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CLA Budget 1001--Part 8: Donated Funds

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By Brent Gustafson, finance director

As we've noted a number of times in previous columns, most of the budget for the College of Liberal Arts comes from tuition and state appropriations. This column will focus on an important and more restricted source of money--donated funds. For CLA, like many higher education and non-profit organizations, donated money from fundraising is an important source of money to meet key priorities and can supplement and enhance the activities from larger sources of funding. In FY 2013, CLA has budgeted $9.3 million of spending from gifts and endowment earnings. At the close of the 2012 fiscal year, the total value of CLA donated funds was $215.9 million. The amount of spending from donated funds is small compared to the total amount of money that has been donated, and the reasons for this are explained below.

Donors and Donations
As the name implies, donated funds are resources that result from the philanthropic gifts of varying sizes from all types of donors (individuals, foundations, etc.). Some donors give sizable sums to CLA and other donors give smaller amounts. The manner in which they give can also vary--some gifts are unrestricted (or discretionary) as to their use, while other gifts have very specific criteria for how the money can be spent by the college.

Types of Donated Funds
Within the University's structure for donated funds, most of the money is held and managed by the University of Minnesota Foundation (UMF). Donated money that came to the University prior to establishment of the Foundation is held by the Treasury Accounting Department, a support unit within the Controller's Office.

Many organizations that raise private money have endowments. These endowments typically have constraints both in terms of what the money can be spent on as well as how much can be spent. The endowment funds within the college or within the University should not be thought of as one large balance, but rather they are a collection of many smaller endowment funds, each with its own intended purpose, as articulated by the donor. The types of funds can also differ:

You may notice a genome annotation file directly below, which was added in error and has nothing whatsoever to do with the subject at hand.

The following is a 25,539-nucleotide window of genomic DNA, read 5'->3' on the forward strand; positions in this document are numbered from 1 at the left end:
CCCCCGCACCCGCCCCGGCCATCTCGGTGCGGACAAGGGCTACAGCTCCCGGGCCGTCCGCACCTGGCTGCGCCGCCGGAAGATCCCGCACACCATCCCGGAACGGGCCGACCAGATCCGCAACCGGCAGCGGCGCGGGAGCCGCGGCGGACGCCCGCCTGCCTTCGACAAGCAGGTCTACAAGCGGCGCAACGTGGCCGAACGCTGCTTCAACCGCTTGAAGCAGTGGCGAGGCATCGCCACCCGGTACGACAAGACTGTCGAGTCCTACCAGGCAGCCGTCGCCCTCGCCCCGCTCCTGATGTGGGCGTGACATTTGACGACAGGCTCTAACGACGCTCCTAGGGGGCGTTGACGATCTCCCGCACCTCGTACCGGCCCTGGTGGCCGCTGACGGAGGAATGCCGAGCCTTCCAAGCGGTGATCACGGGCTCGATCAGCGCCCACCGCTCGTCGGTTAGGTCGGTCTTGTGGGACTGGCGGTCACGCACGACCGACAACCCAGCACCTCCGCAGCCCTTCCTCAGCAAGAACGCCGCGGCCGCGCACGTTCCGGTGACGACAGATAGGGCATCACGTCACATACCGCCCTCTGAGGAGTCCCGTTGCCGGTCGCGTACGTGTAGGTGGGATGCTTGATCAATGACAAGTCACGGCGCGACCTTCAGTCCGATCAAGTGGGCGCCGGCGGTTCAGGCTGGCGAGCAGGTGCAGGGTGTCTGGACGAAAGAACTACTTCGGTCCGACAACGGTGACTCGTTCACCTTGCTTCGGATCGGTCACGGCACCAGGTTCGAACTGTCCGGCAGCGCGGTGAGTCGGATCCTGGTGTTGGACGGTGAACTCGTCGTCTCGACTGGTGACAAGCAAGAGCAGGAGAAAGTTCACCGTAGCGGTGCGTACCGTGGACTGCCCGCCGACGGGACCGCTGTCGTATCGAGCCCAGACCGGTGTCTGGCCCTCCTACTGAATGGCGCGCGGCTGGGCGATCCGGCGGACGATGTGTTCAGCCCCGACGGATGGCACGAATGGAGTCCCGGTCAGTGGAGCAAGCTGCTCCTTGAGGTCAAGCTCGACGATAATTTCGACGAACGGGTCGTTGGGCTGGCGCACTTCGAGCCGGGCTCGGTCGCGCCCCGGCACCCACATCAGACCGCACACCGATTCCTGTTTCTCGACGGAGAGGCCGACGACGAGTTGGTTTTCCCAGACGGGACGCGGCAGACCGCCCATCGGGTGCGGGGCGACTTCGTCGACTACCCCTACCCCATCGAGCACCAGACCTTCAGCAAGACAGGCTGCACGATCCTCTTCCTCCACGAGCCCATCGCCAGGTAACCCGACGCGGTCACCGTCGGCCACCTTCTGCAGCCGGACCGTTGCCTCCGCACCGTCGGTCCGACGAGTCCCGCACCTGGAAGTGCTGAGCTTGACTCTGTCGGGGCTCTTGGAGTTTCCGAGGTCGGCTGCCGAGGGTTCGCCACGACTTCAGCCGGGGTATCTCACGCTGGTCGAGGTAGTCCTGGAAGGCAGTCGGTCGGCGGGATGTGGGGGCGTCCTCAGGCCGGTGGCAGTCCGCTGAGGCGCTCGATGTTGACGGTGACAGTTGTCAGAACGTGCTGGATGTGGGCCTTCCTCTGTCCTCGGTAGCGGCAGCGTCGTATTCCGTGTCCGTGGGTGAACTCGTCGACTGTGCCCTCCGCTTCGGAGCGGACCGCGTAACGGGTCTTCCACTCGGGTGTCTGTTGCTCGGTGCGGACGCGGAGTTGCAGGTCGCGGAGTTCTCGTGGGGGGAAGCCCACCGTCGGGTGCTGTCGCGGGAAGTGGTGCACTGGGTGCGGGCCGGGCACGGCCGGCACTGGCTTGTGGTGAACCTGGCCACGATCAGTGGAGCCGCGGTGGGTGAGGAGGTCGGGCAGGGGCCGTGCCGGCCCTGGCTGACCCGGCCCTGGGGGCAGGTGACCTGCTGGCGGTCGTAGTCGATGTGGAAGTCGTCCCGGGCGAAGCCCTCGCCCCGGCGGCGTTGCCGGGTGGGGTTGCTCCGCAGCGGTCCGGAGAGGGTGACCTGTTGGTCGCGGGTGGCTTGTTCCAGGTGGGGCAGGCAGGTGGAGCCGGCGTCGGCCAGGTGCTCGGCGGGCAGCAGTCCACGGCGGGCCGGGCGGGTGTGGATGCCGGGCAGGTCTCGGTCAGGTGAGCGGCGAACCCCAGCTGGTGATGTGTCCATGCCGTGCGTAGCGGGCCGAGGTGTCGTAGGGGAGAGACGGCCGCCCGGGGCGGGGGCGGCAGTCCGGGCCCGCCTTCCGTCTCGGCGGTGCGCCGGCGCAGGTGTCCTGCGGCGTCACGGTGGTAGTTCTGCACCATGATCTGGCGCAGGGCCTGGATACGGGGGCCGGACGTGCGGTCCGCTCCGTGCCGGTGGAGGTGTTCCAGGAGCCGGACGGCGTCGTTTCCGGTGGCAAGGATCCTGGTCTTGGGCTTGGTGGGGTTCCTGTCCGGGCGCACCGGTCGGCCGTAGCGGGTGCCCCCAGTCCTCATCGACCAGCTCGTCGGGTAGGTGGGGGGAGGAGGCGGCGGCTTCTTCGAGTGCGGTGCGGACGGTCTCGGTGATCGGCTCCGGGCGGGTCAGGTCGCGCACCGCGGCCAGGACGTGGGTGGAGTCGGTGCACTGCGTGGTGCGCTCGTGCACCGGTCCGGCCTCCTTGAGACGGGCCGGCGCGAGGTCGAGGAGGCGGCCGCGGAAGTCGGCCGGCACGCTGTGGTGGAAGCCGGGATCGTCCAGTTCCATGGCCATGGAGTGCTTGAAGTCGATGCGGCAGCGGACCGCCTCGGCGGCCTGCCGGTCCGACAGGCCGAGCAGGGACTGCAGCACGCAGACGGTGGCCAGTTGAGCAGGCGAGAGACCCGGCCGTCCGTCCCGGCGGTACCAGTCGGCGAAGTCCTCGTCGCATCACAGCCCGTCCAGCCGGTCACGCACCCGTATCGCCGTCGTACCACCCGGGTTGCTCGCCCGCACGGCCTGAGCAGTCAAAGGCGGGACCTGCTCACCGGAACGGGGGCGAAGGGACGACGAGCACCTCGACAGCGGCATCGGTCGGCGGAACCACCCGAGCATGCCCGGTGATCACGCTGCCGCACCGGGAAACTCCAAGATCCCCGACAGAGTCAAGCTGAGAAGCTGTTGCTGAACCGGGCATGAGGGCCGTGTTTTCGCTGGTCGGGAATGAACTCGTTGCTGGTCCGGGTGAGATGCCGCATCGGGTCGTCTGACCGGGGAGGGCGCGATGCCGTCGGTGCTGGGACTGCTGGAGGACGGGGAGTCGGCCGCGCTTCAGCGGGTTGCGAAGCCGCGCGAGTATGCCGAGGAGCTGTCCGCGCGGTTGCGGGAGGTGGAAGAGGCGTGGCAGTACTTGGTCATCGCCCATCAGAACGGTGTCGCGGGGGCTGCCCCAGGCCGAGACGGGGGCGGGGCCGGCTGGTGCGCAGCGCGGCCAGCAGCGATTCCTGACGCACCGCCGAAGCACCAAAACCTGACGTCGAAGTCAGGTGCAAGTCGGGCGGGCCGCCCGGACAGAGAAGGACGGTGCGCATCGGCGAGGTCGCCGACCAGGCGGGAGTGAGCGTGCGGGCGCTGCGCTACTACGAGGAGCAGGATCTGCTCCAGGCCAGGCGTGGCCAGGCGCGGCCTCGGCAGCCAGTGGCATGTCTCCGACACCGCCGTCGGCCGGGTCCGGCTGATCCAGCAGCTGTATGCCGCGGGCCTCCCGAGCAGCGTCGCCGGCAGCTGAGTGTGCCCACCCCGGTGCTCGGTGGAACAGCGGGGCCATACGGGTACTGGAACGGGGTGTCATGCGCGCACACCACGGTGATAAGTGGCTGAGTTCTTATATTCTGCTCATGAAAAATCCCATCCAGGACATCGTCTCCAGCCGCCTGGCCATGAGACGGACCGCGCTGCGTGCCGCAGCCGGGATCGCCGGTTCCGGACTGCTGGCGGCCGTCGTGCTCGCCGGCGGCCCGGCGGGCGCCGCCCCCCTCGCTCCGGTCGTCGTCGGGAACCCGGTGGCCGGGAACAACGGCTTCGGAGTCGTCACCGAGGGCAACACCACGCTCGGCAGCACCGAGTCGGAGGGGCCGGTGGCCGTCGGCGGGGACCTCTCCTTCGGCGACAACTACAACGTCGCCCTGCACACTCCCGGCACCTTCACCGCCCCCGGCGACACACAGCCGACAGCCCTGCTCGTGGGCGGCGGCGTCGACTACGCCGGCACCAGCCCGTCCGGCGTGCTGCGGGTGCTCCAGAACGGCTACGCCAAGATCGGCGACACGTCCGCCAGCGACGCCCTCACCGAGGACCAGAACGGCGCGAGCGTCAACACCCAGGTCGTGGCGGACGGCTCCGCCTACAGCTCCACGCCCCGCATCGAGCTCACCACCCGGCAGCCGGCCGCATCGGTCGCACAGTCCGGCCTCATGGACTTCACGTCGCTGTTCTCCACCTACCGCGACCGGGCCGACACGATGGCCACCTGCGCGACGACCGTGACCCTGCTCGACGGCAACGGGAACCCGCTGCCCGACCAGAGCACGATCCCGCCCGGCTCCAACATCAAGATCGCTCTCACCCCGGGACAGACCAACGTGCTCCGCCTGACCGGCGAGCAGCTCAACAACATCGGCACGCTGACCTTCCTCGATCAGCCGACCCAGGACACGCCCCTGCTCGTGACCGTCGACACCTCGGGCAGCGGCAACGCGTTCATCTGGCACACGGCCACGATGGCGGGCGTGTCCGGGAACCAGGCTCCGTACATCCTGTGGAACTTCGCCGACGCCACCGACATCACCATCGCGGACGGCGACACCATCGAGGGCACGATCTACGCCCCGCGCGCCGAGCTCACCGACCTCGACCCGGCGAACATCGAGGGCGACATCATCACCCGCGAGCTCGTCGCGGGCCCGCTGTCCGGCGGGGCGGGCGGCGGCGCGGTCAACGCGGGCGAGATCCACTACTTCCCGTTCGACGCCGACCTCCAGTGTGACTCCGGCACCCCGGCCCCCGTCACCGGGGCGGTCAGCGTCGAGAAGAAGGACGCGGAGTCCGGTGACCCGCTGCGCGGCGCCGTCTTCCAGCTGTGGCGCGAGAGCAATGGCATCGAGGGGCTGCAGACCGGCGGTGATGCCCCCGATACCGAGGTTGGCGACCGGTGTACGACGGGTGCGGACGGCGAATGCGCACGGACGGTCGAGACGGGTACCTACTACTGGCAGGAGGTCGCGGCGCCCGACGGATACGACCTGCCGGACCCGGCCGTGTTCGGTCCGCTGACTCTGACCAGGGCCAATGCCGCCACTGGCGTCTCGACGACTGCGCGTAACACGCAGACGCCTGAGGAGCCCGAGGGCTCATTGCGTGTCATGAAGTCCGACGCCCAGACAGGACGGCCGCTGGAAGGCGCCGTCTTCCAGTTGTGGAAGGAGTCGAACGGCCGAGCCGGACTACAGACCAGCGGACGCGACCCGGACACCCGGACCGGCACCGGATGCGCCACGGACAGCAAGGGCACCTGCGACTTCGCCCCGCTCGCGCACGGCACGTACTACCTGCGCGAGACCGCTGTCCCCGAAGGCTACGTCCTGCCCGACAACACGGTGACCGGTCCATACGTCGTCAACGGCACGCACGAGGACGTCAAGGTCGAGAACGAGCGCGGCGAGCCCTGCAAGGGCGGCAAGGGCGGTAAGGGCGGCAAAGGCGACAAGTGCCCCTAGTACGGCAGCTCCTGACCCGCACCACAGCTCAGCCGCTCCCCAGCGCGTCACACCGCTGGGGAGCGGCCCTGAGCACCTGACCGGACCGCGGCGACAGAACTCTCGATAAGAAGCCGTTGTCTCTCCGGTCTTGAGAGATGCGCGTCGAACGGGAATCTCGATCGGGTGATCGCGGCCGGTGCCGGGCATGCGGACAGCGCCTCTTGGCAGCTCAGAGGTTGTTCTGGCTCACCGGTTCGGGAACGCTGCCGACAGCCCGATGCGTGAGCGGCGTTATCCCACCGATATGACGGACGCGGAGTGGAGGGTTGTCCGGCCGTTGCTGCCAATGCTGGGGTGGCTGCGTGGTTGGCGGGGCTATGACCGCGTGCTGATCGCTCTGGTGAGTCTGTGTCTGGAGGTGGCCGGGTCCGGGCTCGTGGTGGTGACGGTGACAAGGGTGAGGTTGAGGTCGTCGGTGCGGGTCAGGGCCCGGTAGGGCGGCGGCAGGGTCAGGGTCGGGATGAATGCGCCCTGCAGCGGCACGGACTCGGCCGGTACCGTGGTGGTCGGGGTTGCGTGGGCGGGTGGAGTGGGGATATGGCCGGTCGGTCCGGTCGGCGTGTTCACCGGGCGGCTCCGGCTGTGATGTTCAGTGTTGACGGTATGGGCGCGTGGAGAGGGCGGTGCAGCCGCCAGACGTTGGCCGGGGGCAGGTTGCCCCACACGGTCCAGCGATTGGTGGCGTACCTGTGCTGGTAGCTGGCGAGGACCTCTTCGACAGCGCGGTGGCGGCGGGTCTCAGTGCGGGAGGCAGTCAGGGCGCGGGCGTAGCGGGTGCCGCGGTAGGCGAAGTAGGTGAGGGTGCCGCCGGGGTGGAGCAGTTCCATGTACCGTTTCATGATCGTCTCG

"Permanent Endowments" are those funds for which the principal balance cannot be spent, but the spendable payout (4.5% of endowment balance, averaged over the prior 20 quarters) on that endowment creates a revenue stream that can be spent on the fund's intended purpose. At the University of Minnesota Foundation, a gift needs to be at least $25,000 to establish an endowment.

"Quasi Endowments" are quite similar to permanent endowments, but for these funds, a portion of the principal balance can be spent, in addition to the investment earnings.

Both permanent endowments and quasi endowments are held in longer-term investments and therefore subject to greater market risk. This can significantly affect the earnings and valuation of these funds over time.

"Demand Funds" are essentially cash accounts that can be drawn upon in full to meet the intended use and do not have provisions to limit the spending. Demand funds are held in short-term instruments with virtually no market risk.

The following table indicates CLA's donated fund balances at the close of FY 2012 by type of fund (click chart to see larger):

DonatedFunds1.png
Designated Purpose
The designated purpose of a CLA donated fund is recorded in a Memorandum of Agreement (MOA), which guides how funds are to be spent. These documents blend individual donor preferences with institutional goals and guidelines, and they must be adhered to when funds are allocated. Often, MOAs reflect the college's fundraising priorities. For example, in recent years, CLA has prioritized fund raising activities around undergraduate scholarships and graduate fellowships, and many of our MOAs restrict the use of donated funds to these purposes.

Below is a table indicating the breakdown of CLA's donated funds by types of activities the money supports:

DonatedFunds2.png
Stewardship
After funds are raised, the college has an important role in ensuring that donors' intentions are met through effective use of these funds. This stewardship function helps keep donors aware of activities associated with their gifts and can also help the college in its efforts to obtain future donations.

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